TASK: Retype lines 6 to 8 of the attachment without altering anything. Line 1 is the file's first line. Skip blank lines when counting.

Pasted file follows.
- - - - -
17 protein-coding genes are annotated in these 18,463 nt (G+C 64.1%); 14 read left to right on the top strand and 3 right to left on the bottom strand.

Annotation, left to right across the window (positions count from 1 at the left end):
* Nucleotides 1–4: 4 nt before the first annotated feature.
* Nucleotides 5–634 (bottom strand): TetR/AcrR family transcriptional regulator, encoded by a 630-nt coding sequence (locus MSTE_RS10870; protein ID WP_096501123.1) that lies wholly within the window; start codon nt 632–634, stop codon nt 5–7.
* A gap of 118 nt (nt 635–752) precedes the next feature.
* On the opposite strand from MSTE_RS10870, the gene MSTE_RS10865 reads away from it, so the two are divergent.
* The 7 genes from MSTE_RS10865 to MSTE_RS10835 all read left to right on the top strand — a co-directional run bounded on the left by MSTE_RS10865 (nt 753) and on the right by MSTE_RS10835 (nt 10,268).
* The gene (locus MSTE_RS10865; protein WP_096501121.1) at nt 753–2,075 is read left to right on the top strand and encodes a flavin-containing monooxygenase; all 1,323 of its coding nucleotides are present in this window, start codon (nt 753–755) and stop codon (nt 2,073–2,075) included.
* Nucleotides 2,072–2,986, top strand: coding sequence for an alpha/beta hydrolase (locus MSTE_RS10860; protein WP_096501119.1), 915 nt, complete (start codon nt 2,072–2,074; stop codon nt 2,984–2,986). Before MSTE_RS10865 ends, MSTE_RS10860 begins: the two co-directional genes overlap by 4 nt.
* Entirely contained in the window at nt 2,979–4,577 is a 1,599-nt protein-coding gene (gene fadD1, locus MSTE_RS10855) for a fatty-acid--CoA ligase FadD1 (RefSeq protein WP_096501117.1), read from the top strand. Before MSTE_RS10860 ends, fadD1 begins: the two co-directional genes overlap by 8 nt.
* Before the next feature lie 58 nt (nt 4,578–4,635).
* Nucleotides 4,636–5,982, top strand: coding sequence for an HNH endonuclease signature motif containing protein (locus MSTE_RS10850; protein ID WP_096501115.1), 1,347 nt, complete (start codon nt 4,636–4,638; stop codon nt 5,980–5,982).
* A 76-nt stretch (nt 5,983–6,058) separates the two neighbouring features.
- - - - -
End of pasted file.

* On the opposite strand from MSTE_RS10870, the gene MSTE_RS10865 reads away from it, so the two are divergent.
* The 7 genes from MSTE_RS10865 to MSTE_RS10835 all read left to right on the top strand — a co-directional run bounded on the left by MSTE_RS10865 (nt 753) and on the right by MSTE_RS10835 (nt 10,268).
* The gene (locus MSTE_RS10865; protein WP_096501121.1) at nt 753–2,075 is read left to right on the top strand and encodes a flavin-containing monooxygenase; all 1,323 of its coding nucleotides are present in this window, start codon (nt 753–755) and stop codon (nt 2,073–2,075) included.